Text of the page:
When you give parents of school-aged children the choice of where to send their children, responsible parents will want to send their kids to good schools that make the kids work hard and learn more. That will provide competition in the schools, and lower-performing schools will have to work harder to attract students.
I am in favor of vouchers for students, because of the poor education that some schools are providing. If parents and students had a choice to go to a high performing school, over one that is failing or just average, then perhaps those schools would evaluate their reasons for failing and make changes. Students who want to excel should not be forced to go to a school that is barely getting by and doesn't offer the same quality of education that other schools do.
In today's struggling economy, not everyone can choose any school, and are forced to stay inside the public system. The public school system, in most cases, is overworked and over-populated. Providing an alternative could eventually bring in a balance that will help the education system become more balanced.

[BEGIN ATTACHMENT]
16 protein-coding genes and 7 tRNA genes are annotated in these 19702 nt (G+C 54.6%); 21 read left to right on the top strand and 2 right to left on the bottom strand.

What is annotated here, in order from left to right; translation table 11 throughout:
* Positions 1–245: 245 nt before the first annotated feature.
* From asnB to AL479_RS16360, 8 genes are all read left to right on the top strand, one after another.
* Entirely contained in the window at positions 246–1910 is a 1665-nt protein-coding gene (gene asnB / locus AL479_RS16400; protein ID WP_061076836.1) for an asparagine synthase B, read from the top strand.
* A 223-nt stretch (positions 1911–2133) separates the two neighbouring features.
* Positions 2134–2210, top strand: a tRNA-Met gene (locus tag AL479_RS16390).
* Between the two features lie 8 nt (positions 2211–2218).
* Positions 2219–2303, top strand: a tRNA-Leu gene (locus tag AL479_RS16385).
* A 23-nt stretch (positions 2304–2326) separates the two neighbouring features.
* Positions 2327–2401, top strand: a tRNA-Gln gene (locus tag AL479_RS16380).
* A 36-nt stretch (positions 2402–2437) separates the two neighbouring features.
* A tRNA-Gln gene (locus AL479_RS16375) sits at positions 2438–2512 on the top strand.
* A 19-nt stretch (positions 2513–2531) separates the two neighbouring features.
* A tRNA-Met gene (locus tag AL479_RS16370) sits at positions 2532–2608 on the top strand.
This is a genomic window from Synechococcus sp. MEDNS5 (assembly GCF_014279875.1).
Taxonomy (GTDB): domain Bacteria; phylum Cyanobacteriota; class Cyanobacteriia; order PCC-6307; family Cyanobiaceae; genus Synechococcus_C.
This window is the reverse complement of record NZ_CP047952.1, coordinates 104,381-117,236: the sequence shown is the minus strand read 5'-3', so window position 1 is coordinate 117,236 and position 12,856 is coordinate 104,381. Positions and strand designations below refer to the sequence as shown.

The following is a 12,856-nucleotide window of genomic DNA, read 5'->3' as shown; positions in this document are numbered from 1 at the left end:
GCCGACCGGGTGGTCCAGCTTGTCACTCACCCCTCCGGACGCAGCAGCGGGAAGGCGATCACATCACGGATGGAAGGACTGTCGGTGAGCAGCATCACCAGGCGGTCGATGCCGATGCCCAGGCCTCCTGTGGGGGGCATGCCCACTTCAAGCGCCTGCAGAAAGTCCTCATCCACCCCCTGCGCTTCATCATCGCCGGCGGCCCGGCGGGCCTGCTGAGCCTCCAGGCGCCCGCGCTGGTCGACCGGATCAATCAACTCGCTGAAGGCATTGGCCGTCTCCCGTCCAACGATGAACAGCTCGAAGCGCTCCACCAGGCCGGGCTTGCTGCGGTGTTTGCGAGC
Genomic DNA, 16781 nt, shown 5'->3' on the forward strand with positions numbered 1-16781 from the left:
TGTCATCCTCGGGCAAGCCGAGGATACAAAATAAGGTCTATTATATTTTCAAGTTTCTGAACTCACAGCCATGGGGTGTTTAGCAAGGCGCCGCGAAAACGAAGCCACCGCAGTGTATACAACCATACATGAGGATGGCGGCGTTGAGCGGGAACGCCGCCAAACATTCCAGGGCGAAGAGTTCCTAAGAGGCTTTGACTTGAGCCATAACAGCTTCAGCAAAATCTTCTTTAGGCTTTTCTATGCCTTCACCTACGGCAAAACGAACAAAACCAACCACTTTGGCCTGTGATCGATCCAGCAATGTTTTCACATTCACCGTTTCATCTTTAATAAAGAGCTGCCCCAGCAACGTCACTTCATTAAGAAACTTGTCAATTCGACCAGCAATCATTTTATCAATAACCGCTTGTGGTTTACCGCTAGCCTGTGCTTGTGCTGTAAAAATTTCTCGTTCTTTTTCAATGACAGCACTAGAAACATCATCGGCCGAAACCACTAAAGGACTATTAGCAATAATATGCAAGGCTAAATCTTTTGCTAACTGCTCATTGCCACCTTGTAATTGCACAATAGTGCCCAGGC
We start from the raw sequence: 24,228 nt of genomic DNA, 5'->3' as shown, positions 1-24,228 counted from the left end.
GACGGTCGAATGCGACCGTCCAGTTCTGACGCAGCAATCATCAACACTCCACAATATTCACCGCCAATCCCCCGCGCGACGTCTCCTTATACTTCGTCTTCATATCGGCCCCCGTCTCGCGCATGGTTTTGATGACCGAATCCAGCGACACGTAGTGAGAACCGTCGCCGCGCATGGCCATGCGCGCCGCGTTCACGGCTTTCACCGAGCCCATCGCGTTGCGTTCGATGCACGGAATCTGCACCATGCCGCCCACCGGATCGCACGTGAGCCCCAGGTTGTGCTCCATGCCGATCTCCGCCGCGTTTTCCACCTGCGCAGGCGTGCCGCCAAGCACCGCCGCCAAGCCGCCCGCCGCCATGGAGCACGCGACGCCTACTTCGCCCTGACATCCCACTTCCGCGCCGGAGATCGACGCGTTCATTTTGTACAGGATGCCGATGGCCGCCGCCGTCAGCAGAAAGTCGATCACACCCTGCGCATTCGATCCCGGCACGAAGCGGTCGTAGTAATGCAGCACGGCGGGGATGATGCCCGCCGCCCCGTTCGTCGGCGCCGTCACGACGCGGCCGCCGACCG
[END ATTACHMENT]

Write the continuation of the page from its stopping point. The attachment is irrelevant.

Government-run schools have a lot of silly rules in place, which include not allowing prayer in school, and some even go as far as not having a Christmas holiday party. Parents should be allowed to choose which school their child would be attending, and should not have to forfeit their tax money when choosing to go a private school. Many parents would love to send their children to another school, but can not do so because they can not afford it. If they would have access to the tax money they gave towards schools, they would be able to do it.
America is the land of the free, and we should have choices when it comes to the education of our kids. No one should be forced to send their kids to a substandard school with problems because they can't afford to send them to private school. Traditionally, competition makes companies, even schools, strive to perform better.
The voucher system should be used to introduce choice and competition between schools, because some public schools are very low quality. With the voucher system, parents could transfer their children from poor schools to better schools. Just the threat of losing students would be motivation for the poor schools to improve.
Parents should not have to pay for public schooling that they are not utilizing, if they are already paying for private education for their children. Using a voucher system for schools would avoid this situation, and save parents money on education. It would also offer parents better choices, and introduce competition between separate schools.